Category Archives: 'Same Cards, Different Paths'

‘Same Card, Different Paths’ – Card #57

‘Same Card, Different Paths’ – Card #57

1963 Topps – Card #537 – AKA – ‘The Pete Rose Rookie Card’

Pedro Gonzalez – Gonzalez played in the big leagues for 5 seasons.  A utility player, he played all defensive positions with the exception of catcher.  Gonzalez amassed 264 hits during his playing days and he sports a .244 batting average.  He also scored 99 runs, hit 8 homers, stole 22 bases and drove in 70.

Ken McMullen – McMullen enjoyed a 16-year major league career in which he suited up for 5 teams.  A third baseman, McMullen displayed quite a bit of pop in his bat during his prime.  Collecting 156 home runs in his career, he hit double-digit homers during 8 different seasons. 

Pete Rose – The game’s all-time leader with 4,256 hits, Pete Rose was as well-rounded of a player as there was during his era.  Rose was able to hit for a high average while also dominating the base paths.  The 17-time All-star has a .303 lifetime batting average along with 198 stolen bases and 2,165 runs scored.  Rose won the Rookie of the Year award in 1963, the MVP in 1973, and he owns 1 Silver Slugger trophy and 2 Gold Glove awards.  Rose is a 3-time World Series champion.

Al Weis – Weis split time between the New York Mets and Chicago White Sox during his 10-year career.  A talented fielder, Weis spent a majority of his time playing second base and shortstop based on his team’s needs.  He has a lifetime batting average of .219.  In 10 years, collected 346 hits, 7 home runs, and 55 stolen bases.  Weis was part of the 1969 World Series winning ‘Amazin Mets’.

‘Same Card, Different Paths’ – Card #56

‘Same Card, Different Paths’ – Card #56

1975 Topps – Card #622 – AKA – ‘The Fred Lynn Rookie Card’

Ed Armbrister – a 5-year veteran, Armbrister suited up for the ‘Big Red Machine’ from 1973-1977.  Winning 2 World Series championship rings in the process, Armbrister played all three outfield positions for the team.  A career .245 hitter, he collected 65 hits in 265 at-bats.  Other notable offensive stats include his 46 runs scored and 15 stolen bases. 

Fred Lynn – Lynn played for 5 teams over the course of his 17-year major league career.  A 9-time All-star and winner of three Gold Glove awards, Lynn sported an all-around game that was to be envied.  His best season in the majors was his rookie year – 1975.  During that season Lynn hit .331 while collecting 175 hits that included 47 doubles, 7 triples, and 21 home runs.  He also scored 103 runs while driving in another 105.  Lynn’s performance was so dominant that he won the Rookie of the Year and MVP awards in that year.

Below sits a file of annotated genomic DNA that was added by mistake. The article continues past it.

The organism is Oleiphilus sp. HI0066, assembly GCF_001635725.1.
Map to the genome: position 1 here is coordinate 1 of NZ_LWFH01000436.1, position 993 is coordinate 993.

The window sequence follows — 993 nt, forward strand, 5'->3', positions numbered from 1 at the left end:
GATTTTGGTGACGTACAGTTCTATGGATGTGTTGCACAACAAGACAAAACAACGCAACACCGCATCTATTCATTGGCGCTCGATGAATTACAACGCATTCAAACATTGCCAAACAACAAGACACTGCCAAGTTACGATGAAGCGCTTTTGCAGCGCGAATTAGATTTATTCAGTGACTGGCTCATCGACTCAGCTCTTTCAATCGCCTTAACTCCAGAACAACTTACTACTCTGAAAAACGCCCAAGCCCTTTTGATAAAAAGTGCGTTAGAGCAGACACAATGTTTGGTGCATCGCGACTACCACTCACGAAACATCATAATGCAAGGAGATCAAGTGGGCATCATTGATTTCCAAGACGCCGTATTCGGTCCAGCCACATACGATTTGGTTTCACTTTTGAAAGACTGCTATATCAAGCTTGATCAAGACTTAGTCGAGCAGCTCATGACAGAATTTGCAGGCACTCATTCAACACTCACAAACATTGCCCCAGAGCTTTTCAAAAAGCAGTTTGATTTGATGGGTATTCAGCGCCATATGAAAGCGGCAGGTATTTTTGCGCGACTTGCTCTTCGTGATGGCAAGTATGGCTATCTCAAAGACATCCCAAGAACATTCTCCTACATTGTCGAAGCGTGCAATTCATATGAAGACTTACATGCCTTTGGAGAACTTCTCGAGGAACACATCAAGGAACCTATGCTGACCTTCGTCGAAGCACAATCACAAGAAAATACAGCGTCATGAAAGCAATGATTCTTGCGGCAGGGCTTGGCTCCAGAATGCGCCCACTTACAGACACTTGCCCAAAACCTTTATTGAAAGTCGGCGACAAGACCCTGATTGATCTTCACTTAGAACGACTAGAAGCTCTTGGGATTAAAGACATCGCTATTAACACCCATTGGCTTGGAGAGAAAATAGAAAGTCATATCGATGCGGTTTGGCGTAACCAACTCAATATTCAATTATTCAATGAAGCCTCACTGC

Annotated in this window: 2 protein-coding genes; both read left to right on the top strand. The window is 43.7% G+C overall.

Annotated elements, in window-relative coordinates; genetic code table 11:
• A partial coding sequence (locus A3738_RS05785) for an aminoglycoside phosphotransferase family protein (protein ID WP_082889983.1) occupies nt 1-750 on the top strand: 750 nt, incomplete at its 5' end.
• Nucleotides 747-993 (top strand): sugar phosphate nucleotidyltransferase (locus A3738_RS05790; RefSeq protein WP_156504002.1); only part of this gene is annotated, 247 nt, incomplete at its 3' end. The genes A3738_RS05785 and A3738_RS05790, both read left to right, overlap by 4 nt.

Tom Poquette – Poquette was used as a utility outfielder during his 7-year big league career.  During that time, he played for 3 different teams and managed 3 post-season appearances(all losses in the ALCS).  Poquette has a lifetime batting average of .268 that includes 329 career hits.  He also amassed 127 runs scored, 10 home runs, 136 RBI, and he struck out just 82 times in 1,350 plate appearances.

Terry Whitfield – Whitfield played for 3 of the most historic franchises in major league baseball during his 10-year career – the Yankees, the Giants, and the Dodgers.  In that time, he managed just one trip to the post-season.  Using mostly as a defensive replacement, Whitfield appeared in 730 games.  He has a career batting average of .281 and he scored 233 runs, drove in 179, and collected 537 hits.

‘Same Card, Different Paths’ – Card #55

‘Same Card, Different Paths’ – Card #55

1982 Topps – Card #766 – AKA – ‘The Kent Hrbek Rookie Card’

Lenny Faedo – Played played just 5 seasons in major league baseball – all with the Twins.  A shortstop, he was the primary back-up, and appeared in 174 games.  Faedo had a solid 96.1% fielding percentage for the Twins, while his offensive output was below par.  A lifetime .251 hitter, Faedo collected 133 hits in the big leagues, that included 17 doubles, 1 triple, and 5 home runs. 

Kent Hrbek – Hrbek was the anchor of the Twins’ infield during the 1980’s.  A big guy, Hrbek blended contact and power hitting well and had a 14-year big league career as a result.  Able to hit the long ball with ease, Hrbek hit double-digit home runs in each season from 1982-1994.  He tallied 293 career home runs, including 6 seasons of at least 25.  Hrbek was a 1-time All-star and finished in second place for the 1982 ROY and 1984 MVP awards.  He was a member of both Twins World Series winners in 1987 and 1991. 

Tim Laudner – Launder played 9 years with the Twins, appearing in 734 games.  A catcher, that spent some time at both DH and first base, he was a solid contributor to the team’s winning ways.  While his offense was sub-par, including a .225 career batting average, his work with the pitching staff was magnificent.  Catching close to 5,000 innings, Laudner has a career fielding percentage of 98.1%.  During the 1987 World Series, which his team won, Laudner appeared in all 7 games and hit .318 with 1 homer, 4 RBI, and 4 runs scored.